Madeiran Storm Petrel on Halifax Island

© Jessica Kemper


As if the above was not enough, I was just starting to get over this record when I received another email, this time informing me of a ROSS’S TURACO that has been seen on Ntwala Island, near Impalila Island, in the Caprivi! Needless to say, I fell off my chair again!! These emails detailing exciting records are starting to hurt now…


At this point in time, there are no photos available of the Turaco, but word is that the local guides are adamant about what was seen and that they are now scouring the area armed with cameras to bring back some photographic proof. If they are able to do this, this would once again constitute the first substantiated record of this species in Southern Africa!


I am hoping to monitor progress on both of the above-mentioned records and, as soon as I receive any further feedback on either of the birds’ continued presences and whether or not any of them are actually twitchable (for those of us who might be mad enough to even attempt this!), I will post the news here immediately.


In the Western Cape, there were a number of pelagic trips that took place over the last few days with at least 3 separate day trips out of Simon’s Town and a 2 night deep sea trip out of Table Bay. Between them, they racked up a reasonable list of birds including NORTHERN and SOUTHERN ROYAL ALBATROSSES, WANDERING ALBATROSS, SOUTHERN FULMAR, SPECTACLED PETREL and FLESH-FOOTED SHEARWATER whilst another private trip also encountered a WANDERING ALBATROSS about 35 miles south of Cape Hangklip on Saturday as well.


Other birds of interest in the province over the weekend included a TEREK SANDPIPER on the western side of Rondevlei near Wildernis, a single FULVOUS DUCK at the Phillipi wetlands and a FORK-TAILED DRONGO in Darling which, to the best of my knowledge, probably represents the first record ever of this species on the west coast north of Cape Town.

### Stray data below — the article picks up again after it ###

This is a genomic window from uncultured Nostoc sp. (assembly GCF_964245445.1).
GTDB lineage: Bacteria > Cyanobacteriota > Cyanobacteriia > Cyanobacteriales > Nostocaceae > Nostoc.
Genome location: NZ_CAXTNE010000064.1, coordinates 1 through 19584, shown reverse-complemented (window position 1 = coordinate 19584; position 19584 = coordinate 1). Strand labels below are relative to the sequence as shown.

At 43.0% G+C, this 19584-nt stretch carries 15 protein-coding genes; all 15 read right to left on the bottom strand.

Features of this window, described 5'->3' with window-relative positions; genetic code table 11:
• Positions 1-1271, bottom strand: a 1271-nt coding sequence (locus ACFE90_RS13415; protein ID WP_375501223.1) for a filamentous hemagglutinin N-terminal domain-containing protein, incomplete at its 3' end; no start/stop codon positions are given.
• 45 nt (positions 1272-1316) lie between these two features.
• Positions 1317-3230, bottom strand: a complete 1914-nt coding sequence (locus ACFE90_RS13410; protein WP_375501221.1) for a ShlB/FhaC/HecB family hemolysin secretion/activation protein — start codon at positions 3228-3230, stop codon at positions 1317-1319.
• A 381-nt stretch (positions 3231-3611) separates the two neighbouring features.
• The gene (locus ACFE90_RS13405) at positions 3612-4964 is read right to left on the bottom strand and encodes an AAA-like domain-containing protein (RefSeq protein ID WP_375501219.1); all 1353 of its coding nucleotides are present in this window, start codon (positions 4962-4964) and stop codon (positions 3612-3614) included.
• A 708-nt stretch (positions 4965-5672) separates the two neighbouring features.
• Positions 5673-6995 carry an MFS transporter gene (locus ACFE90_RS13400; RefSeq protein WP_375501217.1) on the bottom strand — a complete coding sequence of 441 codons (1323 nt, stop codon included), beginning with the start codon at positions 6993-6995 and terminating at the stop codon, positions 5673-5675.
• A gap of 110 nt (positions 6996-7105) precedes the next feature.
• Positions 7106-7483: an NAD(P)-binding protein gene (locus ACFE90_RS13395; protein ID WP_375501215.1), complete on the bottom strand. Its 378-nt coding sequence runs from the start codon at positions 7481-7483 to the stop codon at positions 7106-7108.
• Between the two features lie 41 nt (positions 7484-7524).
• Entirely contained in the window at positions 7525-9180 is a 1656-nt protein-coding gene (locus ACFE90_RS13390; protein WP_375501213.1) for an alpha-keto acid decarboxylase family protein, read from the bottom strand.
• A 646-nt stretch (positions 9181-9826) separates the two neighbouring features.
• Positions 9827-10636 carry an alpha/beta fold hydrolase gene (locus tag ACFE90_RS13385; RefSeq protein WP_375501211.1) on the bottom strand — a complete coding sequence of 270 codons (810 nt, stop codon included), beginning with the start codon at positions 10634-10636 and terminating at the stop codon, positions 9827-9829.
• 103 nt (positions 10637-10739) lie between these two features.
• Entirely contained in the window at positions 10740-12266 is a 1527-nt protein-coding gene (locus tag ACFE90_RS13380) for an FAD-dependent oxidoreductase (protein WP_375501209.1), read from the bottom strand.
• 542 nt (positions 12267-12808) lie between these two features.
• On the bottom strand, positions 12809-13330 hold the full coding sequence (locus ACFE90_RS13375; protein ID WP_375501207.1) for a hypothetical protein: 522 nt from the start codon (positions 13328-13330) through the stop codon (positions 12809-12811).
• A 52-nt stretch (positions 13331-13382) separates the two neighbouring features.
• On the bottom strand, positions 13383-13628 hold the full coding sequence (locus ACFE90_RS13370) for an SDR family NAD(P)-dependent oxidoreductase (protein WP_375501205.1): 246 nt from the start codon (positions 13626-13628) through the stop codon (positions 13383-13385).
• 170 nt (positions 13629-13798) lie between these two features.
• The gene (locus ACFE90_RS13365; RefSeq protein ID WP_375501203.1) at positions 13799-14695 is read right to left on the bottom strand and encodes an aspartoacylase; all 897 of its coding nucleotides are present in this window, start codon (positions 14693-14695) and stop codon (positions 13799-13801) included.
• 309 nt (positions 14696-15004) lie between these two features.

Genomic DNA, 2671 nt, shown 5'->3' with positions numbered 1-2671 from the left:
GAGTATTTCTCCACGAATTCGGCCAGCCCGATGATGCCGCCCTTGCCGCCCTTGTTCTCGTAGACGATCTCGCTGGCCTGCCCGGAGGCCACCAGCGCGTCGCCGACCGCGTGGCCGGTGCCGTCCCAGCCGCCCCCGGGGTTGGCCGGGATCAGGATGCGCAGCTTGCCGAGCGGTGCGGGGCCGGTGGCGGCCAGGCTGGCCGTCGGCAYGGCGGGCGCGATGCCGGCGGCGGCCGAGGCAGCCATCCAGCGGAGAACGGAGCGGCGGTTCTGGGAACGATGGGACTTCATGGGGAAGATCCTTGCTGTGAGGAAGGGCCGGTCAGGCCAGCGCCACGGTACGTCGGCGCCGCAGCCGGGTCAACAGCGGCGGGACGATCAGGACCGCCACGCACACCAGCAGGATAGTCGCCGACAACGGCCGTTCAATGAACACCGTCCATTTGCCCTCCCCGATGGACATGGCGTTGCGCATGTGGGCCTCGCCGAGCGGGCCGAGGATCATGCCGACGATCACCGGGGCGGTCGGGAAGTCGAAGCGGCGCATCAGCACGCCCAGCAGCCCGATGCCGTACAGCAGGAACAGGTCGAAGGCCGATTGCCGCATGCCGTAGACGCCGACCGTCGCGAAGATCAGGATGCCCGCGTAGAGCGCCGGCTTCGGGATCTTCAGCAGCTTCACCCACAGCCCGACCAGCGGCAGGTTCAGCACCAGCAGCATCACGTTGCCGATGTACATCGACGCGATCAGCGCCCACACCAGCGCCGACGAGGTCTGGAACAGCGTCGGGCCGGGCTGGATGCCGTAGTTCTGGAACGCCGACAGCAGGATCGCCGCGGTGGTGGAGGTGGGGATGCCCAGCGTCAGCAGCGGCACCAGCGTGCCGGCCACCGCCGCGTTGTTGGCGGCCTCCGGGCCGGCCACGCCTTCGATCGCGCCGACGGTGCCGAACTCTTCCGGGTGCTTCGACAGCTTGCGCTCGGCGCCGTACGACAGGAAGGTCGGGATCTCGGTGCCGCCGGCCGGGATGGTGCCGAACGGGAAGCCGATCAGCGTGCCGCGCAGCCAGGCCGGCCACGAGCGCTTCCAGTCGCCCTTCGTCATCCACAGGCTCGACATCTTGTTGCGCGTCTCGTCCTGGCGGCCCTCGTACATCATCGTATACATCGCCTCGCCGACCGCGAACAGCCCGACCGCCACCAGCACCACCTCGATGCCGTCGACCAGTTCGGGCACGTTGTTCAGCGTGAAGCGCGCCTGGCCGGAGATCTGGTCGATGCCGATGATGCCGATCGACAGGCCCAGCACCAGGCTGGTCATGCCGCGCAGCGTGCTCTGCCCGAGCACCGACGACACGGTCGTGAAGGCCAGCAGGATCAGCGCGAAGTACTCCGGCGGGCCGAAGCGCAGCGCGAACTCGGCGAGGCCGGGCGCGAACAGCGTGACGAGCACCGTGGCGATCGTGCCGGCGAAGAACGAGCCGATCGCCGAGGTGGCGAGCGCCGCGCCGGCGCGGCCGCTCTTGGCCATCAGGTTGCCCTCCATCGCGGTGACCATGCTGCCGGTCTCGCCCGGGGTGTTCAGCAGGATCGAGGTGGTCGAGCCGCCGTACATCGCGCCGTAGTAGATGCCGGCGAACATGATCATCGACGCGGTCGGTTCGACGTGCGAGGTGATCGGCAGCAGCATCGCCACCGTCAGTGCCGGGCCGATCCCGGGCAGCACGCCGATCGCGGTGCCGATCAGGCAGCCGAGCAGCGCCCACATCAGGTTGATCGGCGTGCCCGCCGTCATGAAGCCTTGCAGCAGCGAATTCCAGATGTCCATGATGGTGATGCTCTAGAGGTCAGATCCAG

Wandering Albatross on deep sea pelagic

© Niall Perrins

Flesh-footed Shearwater on pelagic trip

© Cliff Dorse


Wandering Albatross south of Cape Hangklip © David Taylor


In Kwa-zulu Natal, a PIED AVOCET discovered at the Umzumbe River estuary on the south coast on Saturday has created some local excitement and was still present there today.


Continuing with the regional rarities theme, Mpumalanga also delivered some interesting birds over the weekend near Malelane with BLACK-BELLIED STARLING, DARK-BACKED WEAVER and PINK-THROATED TWINSPOT all being seen whilst the undoubted highlight was a pair of GREY WAXBILLS.


Don’t forget to send through your details to be included on the various listing clubs that are hosted at This website also has an extensive rarities gallery that has many additional photos of a number of rarities that are mentioned in these reports.



Thank you to all observers who have contributed their records. Please continue to send through any reports of odd birds as well as continued updates on the presence of rarities already previously reported, no matter how mundane you think they may be. Even if you think someone else has probably sent in a report, rather send the report yourself as well. The only way to improve this service and to make it as useful as possible to everyone is if it can be as comprehensive as possible.


Kind regards





Cape Town, South Africa


See my wildlife photos at




Trevor Hardaker and John Graham